Ron Perelman, why are you selling all your stuff?
That’s part of Perelman’s excuse for selling his private jet, his 257-foot yacht and hundreds of millions of dollars worth of art, according to a statement quoted by Bloomberg News . He’s also dumped his stake in Humvee-maker AM General, sold a flavorings company and hired bankers to help him find buyers for positions he holds in other companies.
Perelman, once “America’s richest man” with a net worth approaching $20 billion, has seen his wealth drop to $4.2 billion over the past couple of years, as mounting financial challenges have pushed him further down the Bloomberg Billionaires Index .
So, are all those high-priced sales really just an effort to “simplify” and “give others the chance” to enjoy Perelman’s vast collection of treasures?
“Often when people say this sort of thing, it’s masking something else. In Ronald’s case, it’s true,” Graydon Carter, the former editor of Vanity Fair who’s know Perelman for three decades, told Bloomberg. “He has learned to love and appreciate the bourgeois comforts of family and home.”
Carter added that Perelman is now “crazy” about spending time at his home with Anna, his fifth wife, and their two young sons.
But Richard Hack, the author behind a 1996 biography of Perelman, isn’t buying it.
“If you want a simpler life, you go buy a farm in Oklahoma, not sell a painting out of your townhouse in Manhattan,” he told Bloomberg. “If he’s selling his art, it’s because he needs cash.”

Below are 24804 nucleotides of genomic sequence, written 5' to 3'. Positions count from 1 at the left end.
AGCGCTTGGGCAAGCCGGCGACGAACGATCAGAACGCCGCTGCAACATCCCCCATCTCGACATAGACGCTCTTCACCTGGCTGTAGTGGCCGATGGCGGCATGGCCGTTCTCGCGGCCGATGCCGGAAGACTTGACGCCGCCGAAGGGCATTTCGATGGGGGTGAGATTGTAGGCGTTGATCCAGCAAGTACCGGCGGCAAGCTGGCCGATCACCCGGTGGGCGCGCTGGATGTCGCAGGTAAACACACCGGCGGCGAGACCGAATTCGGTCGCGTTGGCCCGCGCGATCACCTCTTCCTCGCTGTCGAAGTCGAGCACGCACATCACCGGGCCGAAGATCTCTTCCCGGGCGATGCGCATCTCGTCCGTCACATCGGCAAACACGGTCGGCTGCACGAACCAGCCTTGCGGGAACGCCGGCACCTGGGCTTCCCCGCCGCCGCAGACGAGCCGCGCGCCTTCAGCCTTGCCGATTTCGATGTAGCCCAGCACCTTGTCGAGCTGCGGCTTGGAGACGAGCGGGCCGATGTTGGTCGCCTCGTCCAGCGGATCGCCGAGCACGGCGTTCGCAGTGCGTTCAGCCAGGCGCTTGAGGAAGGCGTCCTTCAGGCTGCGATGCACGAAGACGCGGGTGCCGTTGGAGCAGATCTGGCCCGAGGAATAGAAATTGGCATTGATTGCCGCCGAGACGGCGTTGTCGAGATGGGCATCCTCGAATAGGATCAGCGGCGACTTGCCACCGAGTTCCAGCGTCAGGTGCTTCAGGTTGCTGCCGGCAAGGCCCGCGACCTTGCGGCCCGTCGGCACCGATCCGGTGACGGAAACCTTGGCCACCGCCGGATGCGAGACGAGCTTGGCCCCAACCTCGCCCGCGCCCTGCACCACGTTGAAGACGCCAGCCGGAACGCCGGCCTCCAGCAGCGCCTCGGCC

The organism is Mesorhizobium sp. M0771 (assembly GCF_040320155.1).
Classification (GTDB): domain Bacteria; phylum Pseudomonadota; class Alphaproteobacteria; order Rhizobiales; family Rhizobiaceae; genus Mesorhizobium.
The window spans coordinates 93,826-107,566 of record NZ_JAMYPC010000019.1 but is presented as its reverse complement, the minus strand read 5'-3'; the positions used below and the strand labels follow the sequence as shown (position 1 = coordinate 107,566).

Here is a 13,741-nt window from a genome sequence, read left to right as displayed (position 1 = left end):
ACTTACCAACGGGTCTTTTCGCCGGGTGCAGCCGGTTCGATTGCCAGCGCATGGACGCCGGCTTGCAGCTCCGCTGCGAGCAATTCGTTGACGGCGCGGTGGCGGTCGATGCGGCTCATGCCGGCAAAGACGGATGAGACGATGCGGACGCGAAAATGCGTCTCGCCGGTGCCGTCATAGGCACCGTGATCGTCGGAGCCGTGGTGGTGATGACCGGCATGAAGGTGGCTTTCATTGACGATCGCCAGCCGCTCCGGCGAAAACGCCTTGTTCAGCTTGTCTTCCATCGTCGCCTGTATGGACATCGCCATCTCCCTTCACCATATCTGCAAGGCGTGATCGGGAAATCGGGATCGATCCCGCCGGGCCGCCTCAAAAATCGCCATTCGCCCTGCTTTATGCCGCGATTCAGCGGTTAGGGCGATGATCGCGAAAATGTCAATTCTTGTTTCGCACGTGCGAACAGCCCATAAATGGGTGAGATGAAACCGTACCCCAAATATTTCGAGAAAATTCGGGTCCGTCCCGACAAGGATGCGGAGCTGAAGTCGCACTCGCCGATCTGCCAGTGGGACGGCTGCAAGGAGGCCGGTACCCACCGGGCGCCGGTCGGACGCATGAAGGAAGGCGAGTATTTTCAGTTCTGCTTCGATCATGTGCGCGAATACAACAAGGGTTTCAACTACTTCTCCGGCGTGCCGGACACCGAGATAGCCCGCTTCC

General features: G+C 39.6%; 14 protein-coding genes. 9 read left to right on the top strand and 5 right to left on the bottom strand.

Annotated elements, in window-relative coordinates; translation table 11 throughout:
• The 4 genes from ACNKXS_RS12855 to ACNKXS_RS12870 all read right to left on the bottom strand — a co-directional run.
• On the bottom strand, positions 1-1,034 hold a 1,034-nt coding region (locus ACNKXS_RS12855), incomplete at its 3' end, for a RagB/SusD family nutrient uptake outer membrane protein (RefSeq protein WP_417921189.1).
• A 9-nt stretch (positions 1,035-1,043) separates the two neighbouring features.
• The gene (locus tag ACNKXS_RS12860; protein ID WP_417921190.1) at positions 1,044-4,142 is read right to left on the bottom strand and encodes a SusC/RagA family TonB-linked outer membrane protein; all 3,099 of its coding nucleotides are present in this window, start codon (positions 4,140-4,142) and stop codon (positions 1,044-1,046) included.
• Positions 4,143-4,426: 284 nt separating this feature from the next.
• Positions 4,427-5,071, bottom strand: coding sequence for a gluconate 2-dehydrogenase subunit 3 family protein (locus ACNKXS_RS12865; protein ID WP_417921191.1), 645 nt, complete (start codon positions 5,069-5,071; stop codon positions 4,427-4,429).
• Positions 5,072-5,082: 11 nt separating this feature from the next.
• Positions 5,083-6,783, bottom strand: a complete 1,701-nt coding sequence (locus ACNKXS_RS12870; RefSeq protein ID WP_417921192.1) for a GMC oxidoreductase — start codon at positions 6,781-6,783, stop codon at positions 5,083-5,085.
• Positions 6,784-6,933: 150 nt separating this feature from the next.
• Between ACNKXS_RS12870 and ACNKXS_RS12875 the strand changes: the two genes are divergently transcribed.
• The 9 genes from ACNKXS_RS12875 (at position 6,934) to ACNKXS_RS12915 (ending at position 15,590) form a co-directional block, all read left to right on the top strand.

And that cash, according to sources cited in the story, will be used to pay down loans at Citigroup /zigman2/quotes/207741460/composite C -3.19% . He also took out loans related to his artwork from JPMorgan Chase /zigman2/quotes/205971034/composite JPM -1.89% , Bank of America /zigman2/quotes/200894270/composite BAC -2.81% and UBS /zigman2/quotes/206172872/composite UBS -2.42% .
A spokesman for Perelman told Bloomberg that these are not forced sales.
Meanwhile, Perelman, who rose to prominence during the Michael Milken junk bond takeover era, continues to grapple with how the coronavirus pandemic has impacted his investments , particularly when it comes to Revlon /zigman2/quotes/207032377/composite REV -0.61% , a company he bought in 1985 for $1.74 billion but is now valued at $365 million with $3 billion in debt, according to Bloomberg.
“I have spent my entire career making deals and have been through tough cycles before, but the pandemic caught both the government and business community by surprise,” Perelman acknowledged in a statement .